Anne Strainchamps (03:33):
From his base in Gunnison, Colorado, John Hausdoerffer works with mountain communities all over the world learning to see mountains differently, not as natural resources, but as living kin, and that begins with a simple realization. Mountains and the snow on them are the source of life.
John Hausdoerffer (03:55):
When my kid was really young, she suggested snow was God. I said, "What are you talking about?" She said, "Well, it's the source of everything that lives and you feel like you're flying, you feel like you're in heaven when you're floating down it." She's like, "Isn't that God?" So it's powerful stuff.
John Hausdoerffer (04:23):
I will say that snow is my moral barometer. If my grandkid is taking their kid to ski Yule Pass and there's snow there, then the work my generation did meant something.
Anne Strainchamps (04:39):
How endangered is snow? I mean, not just where you are, but all over?
John Hausdoerffer (04:45):
Yeah. It's hard to generalize. Looking at the climate data, anything under 4,000 vertical in North America is in a lot of trouble. Europe is in a lot of trouble. The high mountains, it varies. We know that Gangotri Glacier, which is the first trickles of water of the Ganges, is receding by tens of meters per year.
John Hausdoerffer (05:11):
In fact, in the traditions of Hinduism and their creation story, snow has a role, and that Gangotri Glacier, it looks like a cow's snout, right? Out of it comes this milky colored water seen as like the mother's milk of the sacred cow of the Hindu people. When I finally trekked to Gangotri Glacier there was a very nice man who came up to me. He was from Shanghai, he was an accountant, he was on his pilgrimage, and he was tearing up. I asked him if he was okay and he said it's just very sad. I said, "Why?" He said, "It doesn't look like a cow's snout anymore."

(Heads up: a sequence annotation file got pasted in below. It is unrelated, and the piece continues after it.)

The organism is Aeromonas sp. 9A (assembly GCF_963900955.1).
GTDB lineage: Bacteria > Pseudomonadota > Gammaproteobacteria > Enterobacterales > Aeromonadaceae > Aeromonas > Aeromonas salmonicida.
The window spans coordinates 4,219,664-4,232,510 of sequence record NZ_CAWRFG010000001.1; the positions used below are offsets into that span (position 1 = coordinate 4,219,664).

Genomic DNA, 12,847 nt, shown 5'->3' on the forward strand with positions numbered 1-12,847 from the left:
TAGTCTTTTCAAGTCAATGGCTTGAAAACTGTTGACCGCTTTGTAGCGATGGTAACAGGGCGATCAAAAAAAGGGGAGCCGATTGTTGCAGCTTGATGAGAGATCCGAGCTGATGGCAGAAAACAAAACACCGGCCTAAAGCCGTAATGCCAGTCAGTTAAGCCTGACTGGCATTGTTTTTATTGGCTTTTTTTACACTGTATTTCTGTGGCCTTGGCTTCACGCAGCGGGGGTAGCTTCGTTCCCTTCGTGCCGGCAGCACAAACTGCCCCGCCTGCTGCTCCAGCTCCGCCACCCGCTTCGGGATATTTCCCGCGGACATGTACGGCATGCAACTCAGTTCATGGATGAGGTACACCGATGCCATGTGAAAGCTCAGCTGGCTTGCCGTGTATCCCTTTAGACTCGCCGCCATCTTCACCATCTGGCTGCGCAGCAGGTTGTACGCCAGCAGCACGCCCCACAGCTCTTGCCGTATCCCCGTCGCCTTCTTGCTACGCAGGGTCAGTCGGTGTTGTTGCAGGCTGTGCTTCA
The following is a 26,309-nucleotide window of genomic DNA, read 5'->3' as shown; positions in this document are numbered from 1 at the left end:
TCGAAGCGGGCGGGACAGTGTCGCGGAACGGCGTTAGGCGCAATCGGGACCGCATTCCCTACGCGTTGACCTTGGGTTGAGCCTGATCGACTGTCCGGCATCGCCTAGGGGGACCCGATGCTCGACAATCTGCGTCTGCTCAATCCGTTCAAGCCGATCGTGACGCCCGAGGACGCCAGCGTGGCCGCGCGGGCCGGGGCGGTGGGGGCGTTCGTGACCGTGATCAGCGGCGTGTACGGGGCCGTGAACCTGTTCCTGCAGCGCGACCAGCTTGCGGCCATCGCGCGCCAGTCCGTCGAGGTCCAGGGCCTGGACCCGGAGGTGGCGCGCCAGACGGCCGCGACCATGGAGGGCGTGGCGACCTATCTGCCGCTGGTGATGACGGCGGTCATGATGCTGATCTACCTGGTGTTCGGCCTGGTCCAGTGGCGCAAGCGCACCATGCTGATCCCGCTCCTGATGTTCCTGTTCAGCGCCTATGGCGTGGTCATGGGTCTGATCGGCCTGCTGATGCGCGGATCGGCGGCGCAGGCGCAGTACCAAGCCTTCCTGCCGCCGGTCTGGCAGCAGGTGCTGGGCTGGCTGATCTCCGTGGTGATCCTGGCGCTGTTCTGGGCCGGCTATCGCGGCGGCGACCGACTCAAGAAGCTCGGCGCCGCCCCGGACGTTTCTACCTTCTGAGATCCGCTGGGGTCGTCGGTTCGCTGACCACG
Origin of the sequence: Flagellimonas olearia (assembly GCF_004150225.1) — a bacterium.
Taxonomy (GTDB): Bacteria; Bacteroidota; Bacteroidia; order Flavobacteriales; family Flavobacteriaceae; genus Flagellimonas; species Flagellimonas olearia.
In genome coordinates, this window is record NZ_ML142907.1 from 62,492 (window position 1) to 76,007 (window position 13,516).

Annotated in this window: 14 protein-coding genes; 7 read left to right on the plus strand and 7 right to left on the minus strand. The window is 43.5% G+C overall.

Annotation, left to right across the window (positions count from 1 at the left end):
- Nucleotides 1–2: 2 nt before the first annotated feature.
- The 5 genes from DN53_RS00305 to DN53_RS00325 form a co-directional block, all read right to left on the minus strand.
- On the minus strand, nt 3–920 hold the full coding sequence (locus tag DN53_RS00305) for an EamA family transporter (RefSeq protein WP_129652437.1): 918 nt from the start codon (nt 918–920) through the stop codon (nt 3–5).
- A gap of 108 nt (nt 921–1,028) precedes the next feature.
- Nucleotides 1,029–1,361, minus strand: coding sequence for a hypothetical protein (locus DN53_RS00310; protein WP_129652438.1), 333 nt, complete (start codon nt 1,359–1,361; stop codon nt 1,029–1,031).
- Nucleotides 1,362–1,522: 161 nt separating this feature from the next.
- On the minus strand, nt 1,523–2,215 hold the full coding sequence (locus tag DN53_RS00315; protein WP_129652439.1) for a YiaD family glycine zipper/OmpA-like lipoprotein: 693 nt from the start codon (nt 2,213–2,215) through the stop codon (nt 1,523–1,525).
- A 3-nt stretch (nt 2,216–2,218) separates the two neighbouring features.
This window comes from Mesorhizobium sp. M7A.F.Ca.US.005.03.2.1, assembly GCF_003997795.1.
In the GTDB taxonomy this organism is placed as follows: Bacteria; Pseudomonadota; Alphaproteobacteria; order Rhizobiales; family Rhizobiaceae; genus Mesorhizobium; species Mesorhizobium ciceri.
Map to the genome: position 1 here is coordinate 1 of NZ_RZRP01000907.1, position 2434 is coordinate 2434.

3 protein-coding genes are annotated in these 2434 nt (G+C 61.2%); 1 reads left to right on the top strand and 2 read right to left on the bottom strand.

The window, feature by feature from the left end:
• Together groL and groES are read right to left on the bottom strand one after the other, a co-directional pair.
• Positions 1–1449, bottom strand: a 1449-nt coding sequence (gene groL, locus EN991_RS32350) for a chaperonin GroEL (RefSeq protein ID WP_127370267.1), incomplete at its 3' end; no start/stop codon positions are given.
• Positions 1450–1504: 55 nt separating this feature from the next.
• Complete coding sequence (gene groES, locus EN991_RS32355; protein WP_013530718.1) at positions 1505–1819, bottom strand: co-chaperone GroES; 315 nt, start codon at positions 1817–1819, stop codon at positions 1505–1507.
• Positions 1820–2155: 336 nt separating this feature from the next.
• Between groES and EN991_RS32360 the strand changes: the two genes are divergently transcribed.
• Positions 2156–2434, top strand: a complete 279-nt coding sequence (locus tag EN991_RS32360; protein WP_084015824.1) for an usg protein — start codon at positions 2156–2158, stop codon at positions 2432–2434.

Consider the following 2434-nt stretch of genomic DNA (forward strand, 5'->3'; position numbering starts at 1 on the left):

John Hausdoerffer (05:50):
So you can quantify the necessary vital value of mountains. You can say, indeed, mountains make up 20% of the earth, 13% of human communities are in mountains, just over 60% of all water consumed by humans, whether that's food or energy or water, is sourced in mountains, 25% of biodiversity exists in mountains, and we can say, yes, you can quantify how important mountains are, but you can't quantify the loss of a man's saying his spirituality has been disrupted by climate change, not just how much water will be in the tap.
Anne Strainchamps (06:32):
So John, you do a lot of partnership work trying to build connections between mountain communities all over the world, kind of like the sister cities concept. What have you seen change? If folks in Telluride suddenly feel solidarity with a village in the Himalayas, what changes?
John Hausdoerffer (06:51):
I'm really glad you used the word solidarity. I've always had a lot of hope around snow as a basis of solidarity. Those of us in the Rockies living with a degree of affluence, we're not the experts. Those who live with the consequences of my comforts have far more expertise than me with my PhD and gang of grad students. It's incredibly difficult and vital to bring together not just different data, but different ways of knowing, different ways of knowing and understanding what makes mountains sacred, how do we quantify, qualify, and build solidarity around protecting the sacred as a global mountain community?